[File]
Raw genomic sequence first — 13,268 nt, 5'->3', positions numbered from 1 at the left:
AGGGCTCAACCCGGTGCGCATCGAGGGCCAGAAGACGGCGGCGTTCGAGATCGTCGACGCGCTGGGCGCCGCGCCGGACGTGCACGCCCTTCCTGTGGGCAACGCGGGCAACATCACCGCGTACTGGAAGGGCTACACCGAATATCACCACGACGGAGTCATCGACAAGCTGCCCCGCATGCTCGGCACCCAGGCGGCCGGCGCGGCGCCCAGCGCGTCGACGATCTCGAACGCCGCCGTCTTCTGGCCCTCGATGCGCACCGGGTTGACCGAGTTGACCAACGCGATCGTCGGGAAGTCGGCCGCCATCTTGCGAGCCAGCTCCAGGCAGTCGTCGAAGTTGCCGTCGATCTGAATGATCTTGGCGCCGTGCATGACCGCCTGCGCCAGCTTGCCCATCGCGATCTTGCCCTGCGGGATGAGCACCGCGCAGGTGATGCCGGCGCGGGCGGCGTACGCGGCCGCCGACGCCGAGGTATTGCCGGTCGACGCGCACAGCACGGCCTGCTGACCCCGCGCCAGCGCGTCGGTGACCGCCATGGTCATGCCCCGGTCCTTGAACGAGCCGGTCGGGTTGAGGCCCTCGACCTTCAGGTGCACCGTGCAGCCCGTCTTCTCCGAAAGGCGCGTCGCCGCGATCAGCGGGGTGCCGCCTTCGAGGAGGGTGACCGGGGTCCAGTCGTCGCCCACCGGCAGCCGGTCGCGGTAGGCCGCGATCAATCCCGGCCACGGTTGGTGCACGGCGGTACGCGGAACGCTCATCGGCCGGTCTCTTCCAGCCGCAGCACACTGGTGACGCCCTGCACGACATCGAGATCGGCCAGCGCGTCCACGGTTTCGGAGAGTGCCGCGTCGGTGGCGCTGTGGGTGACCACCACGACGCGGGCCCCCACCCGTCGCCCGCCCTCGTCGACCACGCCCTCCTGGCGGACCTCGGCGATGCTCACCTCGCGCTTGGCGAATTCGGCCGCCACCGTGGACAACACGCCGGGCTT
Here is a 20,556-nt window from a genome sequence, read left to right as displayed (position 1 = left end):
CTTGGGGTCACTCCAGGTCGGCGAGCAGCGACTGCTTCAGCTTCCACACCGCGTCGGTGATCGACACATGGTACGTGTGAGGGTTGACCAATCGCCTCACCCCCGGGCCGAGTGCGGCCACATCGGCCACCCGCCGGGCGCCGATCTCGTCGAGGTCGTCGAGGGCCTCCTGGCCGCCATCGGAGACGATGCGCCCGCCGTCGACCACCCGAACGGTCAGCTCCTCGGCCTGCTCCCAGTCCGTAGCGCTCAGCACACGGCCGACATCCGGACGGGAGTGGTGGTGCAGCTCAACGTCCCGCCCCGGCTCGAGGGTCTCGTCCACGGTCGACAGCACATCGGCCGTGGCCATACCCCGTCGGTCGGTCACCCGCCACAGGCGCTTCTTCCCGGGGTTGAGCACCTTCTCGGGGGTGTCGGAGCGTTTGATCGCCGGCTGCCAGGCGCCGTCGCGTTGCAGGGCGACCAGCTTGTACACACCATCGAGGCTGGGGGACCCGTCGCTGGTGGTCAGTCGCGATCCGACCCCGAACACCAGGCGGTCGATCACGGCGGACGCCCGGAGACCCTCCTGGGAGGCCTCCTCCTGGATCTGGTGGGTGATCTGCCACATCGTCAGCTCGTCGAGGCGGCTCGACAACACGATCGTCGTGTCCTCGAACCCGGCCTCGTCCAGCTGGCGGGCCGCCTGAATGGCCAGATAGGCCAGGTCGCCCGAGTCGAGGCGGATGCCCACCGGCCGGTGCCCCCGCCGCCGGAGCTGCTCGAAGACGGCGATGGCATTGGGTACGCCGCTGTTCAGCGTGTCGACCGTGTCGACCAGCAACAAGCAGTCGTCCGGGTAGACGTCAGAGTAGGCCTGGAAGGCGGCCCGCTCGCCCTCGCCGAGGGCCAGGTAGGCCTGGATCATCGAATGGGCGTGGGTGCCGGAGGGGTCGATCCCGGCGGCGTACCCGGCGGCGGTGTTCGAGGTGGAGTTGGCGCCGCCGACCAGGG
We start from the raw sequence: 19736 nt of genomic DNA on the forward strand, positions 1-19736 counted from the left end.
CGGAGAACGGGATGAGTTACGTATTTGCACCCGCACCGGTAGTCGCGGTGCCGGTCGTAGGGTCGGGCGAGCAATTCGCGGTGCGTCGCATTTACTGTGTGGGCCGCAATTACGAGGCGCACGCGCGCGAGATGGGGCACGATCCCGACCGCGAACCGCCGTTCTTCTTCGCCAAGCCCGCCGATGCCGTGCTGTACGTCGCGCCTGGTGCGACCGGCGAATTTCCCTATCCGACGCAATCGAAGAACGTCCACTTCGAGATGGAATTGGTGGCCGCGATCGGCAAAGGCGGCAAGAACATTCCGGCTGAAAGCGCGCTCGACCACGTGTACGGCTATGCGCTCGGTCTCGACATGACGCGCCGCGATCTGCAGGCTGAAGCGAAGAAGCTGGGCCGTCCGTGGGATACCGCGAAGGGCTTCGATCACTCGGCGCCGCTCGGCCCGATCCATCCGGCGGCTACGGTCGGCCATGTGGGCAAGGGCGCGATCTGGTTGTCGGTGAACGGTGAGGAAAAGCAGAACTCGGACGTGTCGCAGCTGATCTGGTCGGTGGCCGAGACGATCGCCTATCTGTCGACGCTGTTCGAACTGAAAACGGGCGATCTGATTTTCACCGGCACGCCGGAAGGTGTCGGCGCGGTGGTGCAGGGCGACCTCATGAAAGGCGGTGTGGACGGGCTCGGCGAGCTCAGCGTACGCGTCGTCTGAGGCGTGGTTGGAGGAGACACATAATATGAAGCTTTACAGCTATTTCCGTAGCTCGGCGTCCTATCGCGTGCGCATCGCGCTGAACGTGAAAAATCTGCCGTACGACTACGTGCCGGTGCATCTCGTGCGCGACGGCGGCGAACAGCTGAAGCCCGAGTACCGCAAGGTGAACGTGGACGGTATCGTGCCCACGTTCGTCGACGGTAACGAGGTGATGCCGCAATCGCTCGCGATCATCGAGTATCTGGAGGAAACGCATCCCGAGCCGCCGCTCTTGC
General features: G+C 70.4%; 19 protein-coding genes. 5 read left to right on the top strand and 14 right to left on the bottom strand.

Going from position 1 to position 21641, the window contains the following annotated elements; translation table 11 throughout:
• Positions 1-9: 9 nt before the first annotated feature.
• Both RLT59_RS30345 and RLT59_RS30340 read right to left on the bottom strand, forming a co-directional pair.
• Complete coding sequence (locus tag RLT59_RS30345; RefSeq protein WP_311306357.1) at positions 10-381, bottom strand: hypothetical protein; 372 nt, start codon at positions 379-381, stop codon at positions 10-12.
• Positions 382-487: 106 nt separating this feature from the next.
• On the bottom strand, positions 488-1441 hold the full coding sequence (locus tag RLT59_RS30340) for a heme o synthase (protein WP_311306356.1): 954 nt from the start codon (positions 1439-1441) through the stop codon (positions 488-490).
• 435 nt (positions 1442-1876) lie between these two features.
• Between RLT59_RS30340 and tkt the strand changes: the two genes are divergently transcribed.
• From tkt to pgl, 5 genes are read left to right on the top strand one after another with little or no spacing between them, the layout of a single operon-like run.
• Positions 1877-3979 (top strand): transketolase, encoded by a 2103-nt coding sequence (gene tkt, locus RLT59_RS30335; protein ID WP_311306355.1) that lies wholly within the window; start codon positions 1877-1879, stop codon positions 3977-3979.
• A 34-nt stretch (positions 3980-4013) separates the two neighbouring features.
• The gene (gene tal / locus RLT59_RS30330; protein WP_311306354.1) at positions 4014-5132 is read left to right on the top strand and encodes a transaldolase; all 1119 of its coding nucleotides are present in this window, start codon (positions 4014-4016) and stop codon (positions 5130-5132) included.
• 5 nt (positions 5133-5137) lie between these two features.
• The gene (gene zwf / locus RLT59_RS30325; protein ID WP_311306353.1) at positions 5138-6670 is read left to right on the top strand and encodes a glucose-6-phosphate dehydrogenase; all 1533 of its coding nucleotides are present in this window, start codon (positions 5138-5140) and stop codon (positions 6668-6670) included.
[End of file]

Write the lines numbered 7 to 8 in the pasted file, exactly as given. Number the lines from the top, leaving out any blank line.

General features: G+C 70.4%; 19 protein-coding genes. 5 read left to right on the top strand and 14 right to left on the bottom strand.

Going from position 1 to position 21641, the window contains the following annotated elements; translation table 11 throughout: